There’s nothing quite like the experience of fresh, locally grown food.
But for several reserves across Atlantic Canada, fresh produce is not readily available. Rural, isolated Indigenous reserves are often food deserts, where community members need to drive long distances to purchase healthy food. This became even more difficult with the COVID-19 pandemic.
Thanks to a partnership between Ulnooweg and United Ways in Atlantic Canada, that’s changing. Ulnooweg and United Way successfully submitted a joint application for funding through the Government of Canada’s Emergency Community Support Fund (ECSF), to build and run six greenhouses on isolated reserves that have higher rates of food insecurity.
Program coordinator Holly Griffiths says the project will do even more than provide food though. “This project will build community resilience. It’s about bringing healthy food back to the community.”
She acknowledges a huge part of the project is also about protecting the environment by growing food close to home. “One of the Indigenous ways of knowing is being sustainable and only taking from the earth what is needed.” Trucking in vegetables from the other side of the world involves a huge carbon footprint. “Having that food grown in community is better for earth, and it’s better for everyone.”
Getting this project off the ground was a huge undertaking, with a large budget to manage, unforeseen challenges such as building materials not being available, shipping delays and even a shortage of seeds. It required a full commitment from United Way staff, as well. It was our first time funding a program on reserves, and was a meaningful opportunity to build relationships, learn more about Indigenous wisdom, and practice our commitment to truth and reconciliation.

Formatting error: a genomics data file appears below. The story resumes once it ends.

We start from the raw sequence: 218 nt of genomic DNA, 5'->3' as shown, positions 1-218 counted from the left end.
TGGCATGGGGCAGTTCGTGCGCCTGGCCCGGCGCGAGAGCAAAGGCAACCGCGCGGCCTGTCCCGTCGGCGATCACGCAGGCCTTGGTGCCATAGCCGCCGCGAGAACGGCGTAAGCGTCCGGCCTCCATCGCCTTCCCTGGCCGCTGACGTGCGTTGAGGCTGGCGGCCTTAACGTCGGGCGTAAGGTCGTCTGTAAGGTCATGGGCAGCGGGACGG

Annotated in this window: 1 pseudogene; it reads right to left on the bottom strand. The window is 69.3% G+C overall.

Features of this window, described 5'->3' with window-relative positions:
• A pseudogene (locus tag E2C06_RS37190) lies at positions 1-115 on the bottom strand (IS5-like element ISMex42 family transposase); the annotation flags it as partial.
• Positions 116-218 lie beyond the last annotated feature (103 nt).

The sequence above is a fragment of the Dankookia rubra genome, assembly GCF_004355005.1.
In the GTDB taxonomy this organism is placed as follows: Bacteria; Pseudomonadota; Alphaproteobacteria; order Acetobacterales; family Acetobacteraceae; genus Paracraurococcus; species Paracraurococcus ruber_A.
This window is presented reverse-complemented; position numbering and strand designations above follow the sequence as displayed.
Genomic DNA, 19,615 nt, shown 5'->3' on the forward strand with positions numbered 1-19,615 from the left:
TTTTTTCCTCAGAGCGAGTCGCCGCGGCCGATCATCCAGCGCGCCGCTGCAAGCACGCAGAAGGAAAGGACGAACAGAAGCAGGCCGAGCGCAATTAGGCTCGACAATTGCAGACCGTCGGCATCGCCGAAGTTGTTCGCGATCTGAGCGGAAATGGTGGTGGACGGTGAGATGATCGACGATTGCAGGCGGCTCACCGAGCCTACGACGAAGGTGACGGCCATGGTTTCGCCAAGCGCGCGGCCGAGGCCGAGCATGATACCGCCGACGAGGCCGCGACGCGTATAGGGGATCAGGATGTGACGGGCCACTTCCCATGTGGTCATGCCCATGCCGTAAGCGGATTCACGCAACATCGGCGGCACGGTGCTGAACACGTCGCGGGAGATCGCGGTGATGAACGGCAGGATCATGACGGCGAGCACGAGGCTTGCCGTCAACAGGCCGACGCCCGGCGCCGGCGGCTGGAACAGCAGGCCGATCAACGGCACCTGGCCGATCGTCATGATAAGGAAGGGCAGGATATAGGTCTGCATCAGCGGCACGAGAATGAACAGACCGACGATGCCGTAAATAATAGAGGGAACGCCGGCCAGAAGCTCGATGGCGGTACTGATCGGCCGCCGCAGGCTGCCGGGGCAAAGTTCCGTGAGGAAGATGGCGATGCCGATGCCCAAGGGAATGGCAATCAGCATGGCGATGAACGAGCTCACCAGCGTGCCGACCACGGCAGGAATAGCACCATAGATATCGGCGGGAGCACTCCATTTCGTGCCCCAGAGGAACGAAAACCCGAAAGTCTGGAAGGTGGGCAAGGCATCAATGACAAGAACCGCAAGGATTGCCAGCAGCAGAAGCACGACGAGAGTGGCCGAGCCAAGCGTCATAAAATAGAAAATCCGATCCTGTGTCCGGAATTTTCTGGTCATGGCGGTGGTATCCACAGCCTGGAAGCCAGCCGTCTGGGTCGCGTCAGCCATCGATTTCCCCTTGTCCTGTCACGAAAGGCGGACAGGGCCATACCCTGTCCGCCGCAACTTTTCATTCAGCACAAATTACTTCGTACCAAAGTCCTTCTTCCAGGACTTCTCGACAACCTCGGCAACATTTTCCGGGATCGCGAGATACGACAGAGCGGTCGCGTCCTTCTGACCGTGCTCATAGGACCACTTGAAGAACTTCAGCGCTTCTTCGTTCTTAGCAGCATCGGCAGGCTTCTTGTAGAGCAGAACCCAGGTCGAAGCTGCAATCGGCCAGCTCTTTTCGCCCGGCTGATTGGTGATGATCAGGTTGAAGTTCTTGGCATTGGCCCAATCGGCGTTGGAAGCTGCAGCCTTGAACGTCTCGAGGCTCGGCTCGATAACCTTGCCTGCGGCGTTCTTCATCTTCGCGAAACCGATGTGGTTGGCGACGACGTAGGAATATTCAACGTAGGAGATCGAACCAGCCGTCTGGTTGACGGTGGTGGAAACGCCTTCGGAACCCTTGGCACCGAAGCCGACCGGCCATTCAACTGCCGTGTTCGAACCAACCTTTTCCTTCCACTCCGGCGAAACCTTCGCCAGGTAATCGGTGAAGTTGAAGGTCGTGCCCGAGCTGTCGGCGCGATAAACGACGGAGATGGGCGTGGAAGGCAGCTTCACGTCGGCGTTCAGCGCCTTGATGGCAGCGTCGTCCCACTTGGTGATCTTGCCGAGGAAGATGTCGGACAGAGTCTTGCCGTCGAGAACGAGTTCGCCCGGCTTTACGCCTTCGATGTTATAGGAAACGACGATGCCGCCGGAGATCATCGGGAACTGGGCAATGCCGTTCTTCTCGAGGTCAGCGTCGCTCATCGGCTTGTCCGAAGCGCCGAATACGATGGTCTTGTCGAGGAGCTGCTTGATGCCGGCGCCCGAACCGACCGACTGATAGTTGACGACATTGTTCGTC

Holly says United Way was understanding of the challenges along the way.
“We felt very well supported. United Way immediately understood the needs in community and the benefits of this project. They were heavily invested in seeing it succeed.”
Growing future success
The impacts of that success will reach far beyond the food harvested from the greenhouse. The project is making it possible for community members to learn more about agriculture, gain business and job opportunities through the market gardens, and there are plans for a green energy food hub, too. The lessons learned from special climate batteries being used to extend the growing season in the greenhouse will allow others to innovate or scale up similar greenhouse projects.
“The possibilities and potential benefits are limitless,” says Holly. “This partnership has been a really positive experience for us.”